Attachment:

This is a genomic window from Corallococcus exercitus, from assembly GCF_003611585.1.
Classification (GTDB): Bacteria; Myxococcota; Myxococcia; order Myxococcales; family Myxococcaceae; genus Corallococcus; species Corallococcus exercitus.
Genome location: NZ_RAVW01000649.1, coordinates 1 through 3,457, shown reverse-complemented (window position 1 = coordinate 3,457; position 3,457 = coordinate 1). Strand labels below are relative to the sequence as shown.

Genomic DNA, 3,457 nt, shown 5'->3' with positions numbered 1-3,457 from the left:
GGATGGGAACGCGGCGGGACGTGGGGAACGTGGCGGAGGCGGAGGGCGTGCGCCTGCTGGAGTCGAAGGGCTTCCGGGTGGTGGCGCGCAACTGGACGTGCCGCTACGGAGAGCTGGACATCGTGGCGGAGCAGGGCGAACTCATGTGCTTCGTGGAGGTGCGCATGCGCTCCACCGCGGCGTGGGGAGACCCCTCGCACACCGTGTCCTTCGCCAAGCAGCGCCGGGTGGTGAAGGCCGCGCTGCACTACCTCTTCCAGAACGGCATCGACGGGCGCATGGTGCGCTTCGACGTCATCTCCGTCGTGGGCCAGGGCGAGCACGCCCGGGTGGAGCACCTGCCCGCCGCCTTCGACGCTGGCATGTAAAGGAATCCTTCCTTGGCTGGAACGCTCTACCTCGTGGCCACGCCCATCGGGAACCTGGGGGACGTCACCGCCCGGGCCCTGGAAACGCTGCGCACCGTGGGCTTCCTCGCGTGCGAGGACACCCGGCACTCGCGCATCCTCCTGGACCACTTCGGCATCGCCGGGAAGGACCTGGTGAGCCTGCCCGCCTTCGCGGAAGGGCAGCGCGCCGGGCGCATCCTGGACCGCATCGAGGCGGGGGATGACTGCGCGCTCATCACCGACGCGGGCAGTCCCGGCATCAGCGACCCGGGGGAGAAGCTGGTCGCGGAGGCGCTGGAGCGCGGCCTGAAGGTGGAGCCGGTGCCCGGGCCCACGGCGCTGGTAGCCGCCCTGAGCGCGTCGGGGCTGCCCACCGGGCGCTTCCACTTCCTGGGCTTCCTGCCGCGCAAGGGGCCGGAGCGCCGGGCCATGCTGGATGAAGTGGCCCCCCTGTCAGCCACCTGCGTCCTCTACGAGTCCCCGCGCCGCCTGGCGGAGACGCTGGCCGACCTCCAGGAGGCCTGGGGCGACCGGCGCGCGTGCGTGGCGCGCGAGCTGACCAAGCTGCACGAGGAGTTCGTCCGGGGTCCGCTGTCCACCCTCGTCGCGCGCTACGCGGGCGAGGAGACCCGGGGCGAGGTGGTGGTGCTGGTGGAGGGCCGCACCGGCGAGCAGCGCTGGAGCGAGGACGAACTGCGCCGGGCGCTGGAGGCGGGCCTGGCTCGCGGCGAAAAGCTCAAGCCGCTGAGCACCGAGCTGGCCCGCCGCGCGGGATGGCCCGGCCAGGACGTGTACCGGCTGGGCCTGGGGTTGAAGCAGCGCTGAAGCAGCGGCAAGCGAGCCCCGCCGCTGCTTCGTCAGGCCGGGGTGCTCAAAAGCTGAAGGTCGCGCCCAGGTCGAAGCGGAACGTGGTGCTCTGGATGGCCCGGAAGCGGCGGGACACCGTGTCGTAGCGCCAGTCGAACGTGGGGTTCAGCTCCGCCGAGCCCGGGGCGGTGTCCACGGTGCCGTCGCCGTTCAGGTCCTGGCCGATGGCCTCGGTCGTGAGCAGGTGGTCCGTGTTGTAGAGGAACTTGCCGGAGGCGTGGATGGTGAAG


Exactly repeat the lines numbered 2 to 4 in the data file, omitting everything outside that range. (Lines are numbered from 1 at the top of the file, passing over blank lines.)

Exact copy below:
Classification (GTDB): Bacteria; Myxococcota; Myxococcia; order Myxococcales; family Myxococcaceae; genus Corallococcus; species Corallococcus exercitus.
Genome location: NZ_RAVW01000649.1, coordinates 1 through 3,457, shown reverse-complemented (window position 1 = coordinate 3,457; position 3,457 = coordinate 1). Strand labels below are relative to the sequence as shown.

Genomic DNA, 3,457 nt, shown 5'->3' with positions numbered 1-3,457 from the left: